Tuesday, August 07, 2012

Part Eight 
Our Tour Begins
The Conch Farm

I was up at 6 A.M. Monday morning. We had another continental breakfast in JoJo's Cafe then we were on our way to tour island  of Providenciales on the Concha Woncha Trolley. This turned out to be a private tour since no one else registered today. 

Our fantastic guides were Vanessa  and Desmond.   Vanessa has a Masters Degree in Hospital Administration and Desmond is a professional musician who has played percussion throughout the world. His favorite music is jazz.  Miss Judy is seen here hugging up Desmond.

 Our first stop was a tour of the worlds only conch farm and harvesting facility for conch. As we walked to the farm, there were these sculptured heads.  I forgot to ask about the meaning of this strange garden.

Our guide was Dennis and he explained the life cycle of the Queen Conch.

Below you can see the offshore pens.  The conch are stocked in the offshore pens at 6 cm in size (approximately one year old).  Each pen contains 5000 conch.  The juvenile conch live in a natural sandy habitat and feed on the algal substrate which is supplemented with conch feed.  The pens are designed to exclude predators such as stingrays, porcupine fish and turtles.   At approximately 2.5 years in the pens or at an age of 3-4 years, the conch have reached harvestable size (7-8 inches). 

Conchs are harvested from the pens on a regular basis and the meat and shells are sold.  There are a total of 200 pens which hold an inventory of one million conch.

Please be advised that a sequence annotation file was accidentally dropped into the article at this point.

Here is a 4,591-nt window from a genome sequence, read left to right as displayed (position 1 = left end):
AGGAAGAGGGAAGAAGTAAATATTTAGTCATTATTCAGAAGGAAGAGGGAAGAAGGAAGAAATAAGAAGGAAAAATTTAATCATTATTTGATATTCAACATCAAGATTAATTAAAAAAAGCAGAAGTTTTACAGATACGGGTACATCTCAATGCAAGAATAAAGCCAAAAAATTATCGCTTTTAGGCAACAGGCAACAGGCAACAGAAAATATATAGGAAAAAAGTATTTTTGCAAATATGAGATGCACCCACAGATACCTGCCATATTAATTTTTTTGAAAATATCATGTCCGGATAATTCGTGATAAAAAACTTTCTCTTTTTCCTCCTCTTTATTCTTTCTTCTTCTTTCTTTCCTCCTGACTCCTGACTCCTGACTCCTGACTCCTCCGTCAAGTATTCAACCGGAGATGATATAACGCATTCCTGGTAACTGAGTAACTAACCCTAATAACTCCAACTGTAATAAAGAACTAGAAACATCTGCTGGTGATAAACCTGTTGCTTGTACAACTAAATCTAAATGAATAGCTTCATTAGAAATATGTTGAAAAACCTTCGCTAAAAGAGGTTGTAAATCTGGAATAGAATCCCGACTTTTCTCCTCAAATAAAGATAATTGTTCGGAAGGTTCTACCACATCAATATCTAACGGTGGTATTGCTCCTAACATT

The Queen Conch grows its own shell and the shell grows with it, unlike a hermit crab, for example, that leaves it shell to find a bigger & better home as it grows. After the larvae go through their metamorphosis, the baby conch, goes to these tanks below to begin real growth.

Sam is checking out a teenage conch.

Oh my, Sam has the conch touch!  This little guy came out of his shell to say "Hello".

The land ponds used for raising the conch contained some young orphaned ......

..green sea turtles.  They will be released as soon as they get to an appropriate size.

The boys got up and personal with two conchs - Sally and Jerry. We even learned how to sex conchs!  While some conchs are hermaphroditic, not so with the Queen conch.  You can research how one can tell.  Being a biology teacher, I am to shy to explain!

The conch has two pairs of long narrow tentacles which are the eye stalks on the head; each of eye stalks can sense a light by using an eyespot. The smaller pair of tentacles is very sensitive on the smell and touch. The conch has a siphonal canal. It is a tube-like structure through which water enters and leaves the body. They also have a foot. Conch move over surfaces using a rippling motion of the foot.

Judy, Vanessa, and Desmond really enjoyed watching the boys interact with the conchs.

As we left the farm and headed to our next stop, I noticed an impressive mountain of conch shells.

Tomorrow's blog - Culture


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